And other days? I actually start to feel pretty good about myself. I have a particularly successful day where everything aligns, the children are delightfully obedient, and all my lists get checked off. I have a good hair day, I get the laundry done, and I feel a temporary high as I think – hey, I kind of have it all together. For today.
And then I drop back down to the pit of despair again the very next day.
If our identity is wrapped up in what we do, we will undoubtedly experience this constant seesaw of highs and lows. High when we think we are doing pretty well and low when we are overwhelmed by our failure. Vacillation between guilt and pride is exactly where the Enemy would have us reside. If we are distracted by our own works, we will easily forget the work of the only One whose work ultimately matters when it comes to our identity.
When Christ lived a perfect life of obedience, service and suffering, died the painful and shameful death of the cross, and rose from the grave in victory over sin and death, he eternally accomplished an identity shift for those of us who belong to him. He took our guilt and failure, washed us clean, and covered us in his perfect righteousness. When God looks at us and evaluates us at the end of each day, if we are in Christ, he sees the perfect record of his Son on our behalf. We are his beloved children, held in his grasp.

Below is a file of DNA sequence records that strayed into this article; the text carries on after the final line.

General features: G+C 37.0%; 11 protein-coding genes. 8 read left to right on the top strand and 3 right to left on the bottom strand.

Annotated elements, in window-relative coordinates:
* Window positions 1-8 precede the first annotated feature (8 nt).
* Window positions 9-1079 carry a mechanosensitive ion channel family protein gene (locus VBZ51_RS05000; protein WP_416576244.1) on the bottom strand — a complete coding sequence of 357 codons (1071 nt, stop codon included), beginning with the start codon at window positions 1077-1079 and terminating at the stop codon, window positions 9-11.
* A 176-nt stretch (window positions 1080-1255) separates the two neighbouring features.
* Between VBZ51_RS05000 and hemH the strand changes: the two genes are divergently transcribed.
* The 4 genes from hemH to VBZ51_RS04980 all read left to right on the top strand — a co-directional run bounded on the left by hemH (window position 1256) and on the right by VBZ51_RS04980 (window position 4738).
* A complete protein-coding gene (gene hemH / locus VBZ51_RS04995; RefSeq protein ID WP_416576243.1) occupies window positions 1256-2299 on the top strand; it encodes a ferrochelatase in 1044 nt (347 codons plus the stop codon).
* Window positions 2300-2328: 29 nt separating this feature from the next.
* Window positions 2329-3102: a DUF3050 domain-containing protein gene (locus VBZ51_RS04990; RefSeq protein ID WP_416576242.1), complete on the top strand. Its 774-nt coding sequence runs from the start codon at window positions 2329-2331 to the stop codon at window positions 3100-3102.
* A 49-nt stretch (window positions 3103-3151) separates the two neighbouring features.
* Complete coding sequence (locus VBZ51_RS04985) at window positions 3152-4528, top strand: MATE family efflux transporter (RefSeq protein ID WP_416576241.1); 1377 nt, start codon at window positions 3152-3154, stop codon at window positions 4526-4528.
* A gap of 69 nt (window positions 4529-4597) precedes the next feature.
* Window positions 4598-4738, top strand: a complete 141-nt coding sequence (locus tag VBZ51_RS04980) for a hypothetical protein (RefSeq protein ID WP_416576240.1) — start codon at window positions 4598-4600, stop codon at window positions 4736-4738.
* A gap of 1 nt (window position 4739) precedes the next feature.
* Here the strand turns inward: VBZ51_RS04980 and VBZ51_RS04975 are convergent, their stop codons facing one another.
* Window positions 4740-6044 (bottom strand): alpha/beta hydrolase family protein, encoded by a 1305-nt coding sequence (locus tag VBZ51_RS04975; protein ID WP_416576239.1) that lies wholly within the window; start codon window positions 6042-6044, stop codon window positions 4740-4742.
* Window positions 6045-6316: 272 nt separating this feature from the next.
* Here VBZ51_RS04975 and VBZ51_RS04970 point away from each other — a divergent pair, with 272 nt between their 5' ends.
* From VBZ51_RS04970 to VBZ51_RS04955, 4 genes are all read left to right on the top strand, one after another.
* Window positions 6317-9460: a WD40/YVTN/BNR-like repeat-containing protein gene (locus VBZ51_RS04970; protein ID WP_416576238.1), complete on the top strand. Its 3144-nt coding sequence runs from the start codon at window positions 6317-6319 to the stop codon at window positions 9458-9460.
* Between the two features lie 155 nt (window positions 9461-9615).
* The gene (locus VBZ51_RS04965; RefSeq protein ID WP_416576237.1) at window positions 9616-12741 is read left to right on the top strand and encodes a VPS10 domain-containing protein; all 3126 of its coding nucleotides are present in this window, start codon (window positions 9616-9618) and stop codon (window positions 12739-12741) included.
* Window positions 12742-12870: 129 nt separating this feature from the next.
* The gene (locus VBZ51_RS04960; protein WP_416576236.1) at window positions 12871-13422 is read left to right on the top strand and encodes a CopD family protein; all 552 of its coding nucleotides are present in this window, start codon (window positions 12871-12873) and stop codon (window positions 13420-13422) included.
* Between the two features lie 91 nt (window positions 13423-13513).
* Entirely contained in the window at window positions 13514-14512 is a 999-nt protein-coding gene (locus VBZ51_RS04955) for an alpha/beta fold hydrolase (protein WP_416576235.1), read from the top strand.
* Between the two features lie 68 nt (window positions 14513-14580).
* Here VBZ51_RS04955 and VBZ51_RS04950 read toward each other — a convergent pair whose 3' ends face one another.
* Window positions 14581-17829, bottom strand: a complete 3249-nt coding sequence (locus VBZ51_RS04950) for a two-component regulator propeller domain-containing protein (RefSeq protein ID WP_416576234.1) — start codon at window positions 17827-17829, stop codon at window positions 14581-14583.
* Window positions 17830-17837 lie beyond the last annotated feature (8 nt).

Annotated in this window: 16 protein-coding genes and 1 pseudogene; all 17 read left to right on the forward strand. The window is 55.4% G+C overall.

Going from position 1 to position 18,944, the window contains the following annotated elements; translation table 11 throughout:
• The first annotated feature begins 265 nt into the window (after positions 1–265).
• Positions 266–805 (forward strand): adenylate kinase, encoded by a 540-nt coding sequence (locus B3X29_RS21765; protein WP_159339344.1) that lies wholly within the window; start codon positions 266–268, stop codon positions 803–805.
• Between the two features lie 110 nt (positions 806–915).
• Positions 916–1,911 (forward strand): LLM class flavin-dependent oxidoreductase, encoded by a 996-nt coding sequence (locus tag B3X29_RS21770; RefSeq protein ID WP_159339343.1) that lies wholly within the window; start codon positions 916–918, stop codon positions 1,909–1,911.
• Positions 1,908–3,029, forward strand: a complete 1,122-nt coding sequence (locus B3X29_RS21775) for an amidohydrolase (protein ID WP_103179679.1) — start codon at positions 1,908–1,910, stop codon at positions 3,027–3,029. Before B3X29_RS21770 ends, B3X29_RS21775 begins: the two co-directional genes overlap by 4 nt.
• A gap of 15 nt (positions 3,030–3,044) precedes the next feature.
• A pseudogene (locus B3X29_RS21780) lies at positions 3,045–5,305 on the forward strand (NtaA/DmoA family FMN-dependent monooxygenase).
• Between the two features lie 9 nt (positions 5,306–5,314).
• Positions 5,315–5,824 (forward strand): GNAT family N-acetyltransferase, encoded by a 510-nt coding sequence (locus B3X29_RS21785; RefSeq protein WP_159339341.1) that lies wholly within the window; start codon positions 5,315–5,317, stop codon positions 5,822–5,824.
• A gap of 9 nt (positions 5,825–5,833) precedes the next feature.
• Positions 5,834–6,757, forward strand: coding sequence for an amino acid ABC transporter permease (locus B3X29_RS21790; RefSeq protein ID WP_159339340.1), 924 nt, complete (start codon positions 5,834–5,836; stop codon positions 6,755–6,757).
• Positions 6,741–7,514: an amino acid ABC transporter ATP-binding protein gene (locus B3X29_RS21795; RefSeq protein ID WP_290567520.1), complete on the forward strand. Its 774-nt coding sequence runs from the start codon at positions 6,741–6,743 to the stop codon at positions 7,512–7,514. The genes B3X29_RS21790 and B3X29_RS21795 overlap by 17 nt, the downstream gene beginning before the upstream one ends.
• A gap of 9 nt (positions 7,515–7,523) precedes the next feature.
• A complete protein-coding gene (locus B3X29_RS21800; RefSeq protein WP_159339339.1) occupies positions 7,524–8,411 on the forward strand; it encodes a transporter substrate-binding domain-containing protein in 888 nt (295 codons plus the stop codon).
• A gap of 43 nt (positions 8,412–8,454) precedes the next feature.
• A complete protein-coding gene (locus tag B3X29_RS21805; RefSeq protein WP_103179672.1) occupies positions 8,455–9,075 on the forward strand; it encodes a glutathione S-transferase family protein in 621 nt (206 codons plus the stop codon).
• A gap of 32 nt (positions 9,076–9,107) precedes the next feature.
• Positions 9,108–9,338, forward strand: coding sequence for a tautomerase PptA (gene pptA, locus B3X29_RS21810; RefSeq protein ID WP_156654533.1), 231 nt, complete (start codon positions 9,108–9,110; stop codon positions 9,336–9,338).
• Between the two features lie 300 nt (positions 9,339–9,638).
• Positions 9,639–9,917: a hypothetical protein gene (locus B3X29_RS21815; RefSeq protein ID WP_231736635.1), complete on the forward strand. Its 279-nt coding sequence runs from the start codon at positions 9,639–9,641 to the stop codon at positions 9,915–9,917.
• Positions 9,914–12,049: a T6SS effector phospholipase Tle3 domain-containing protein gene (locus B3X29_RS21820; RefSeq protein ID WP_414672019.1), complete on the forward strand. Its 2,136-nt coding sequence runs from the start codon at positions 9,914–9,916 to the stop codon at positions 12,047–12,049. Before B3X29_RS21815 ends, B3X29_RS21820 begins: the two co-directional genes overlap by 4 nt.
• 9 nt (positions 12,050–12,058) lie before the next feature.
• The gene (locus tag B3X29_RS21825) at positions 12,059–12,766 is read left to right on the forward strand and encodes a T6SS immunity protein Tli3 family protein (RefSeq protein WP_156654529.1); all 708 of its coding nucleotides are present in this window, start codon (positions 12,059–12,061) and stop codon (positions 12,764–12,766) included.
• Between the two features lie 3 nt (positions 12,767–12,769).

Romans 8 tells us there is no condemnation for those who are in Christ Jesus, because Christ Himself was condemned on our behalf when he took our sin upon himself on the cross. When we feel the weight of our failure and the overwhelming sense of our weakness, rather than wallow in a pit of guilt and despair, it is actually an opportunity to boast in Christ.
In 2 Corinthians 11:30 Paul writes, “If I must boast, I will boast of the things that show my weakness.” He goes on in the following chapter to write about a thorn in his flesh that he has pleaded with the Lord to remove. “But he said to me, ‘My grace is sufficient for you, for my power is made perfect in weakness.’ Therefore I will boast all the more gladly of my weaknesses, so that the power of Christ may rest upon me. For the sake of Christ, then, I am content with weaknesses, insults, hardships, persecutions, and calamities. For when I am weak, then I am strong” (12:9-10).
When we boast in our weakness, we acknowledge and declare our dependence on Christ. Let us not be ashamed to share with the world that we do not have it all together! When we confess that we are weak, needy, messy people who fail daily to measure up to the demands of the Law, we have the opportunity to point to our Savior who perfectly met the demands of the Law on our behalf! I am weak, my Jesus is strong. I am going to fail you and disappoint you, but our God never disappoints! He is perfectly faithful and will never leave nor forsake his children.
So tomorrow when I blow it with my children again, I can point them to the Savior whom they can look to and trust in with all their hearts never to let them down. When they fail to obey or when their stubborn, selfish hearts grind against one another in sibling conflicts, I can kneel down to them in their weakness and show them their need for the Savior to rescue them from their rebellion. Just like Mama.
The power of the gospel shines forth through our weakness in a way that it cannot in our well-presented facades of feigned strength. We are needy people relying on a mighty God who supplies sufficient strength and grace for each moment of this life. Let us shine a spotlight on our Jesus by boasting of our weaknesses with each other, with our children, with our neighbors, thus boasting in the power of Christ on the cross to save even floundering, rebellious wretches such as us.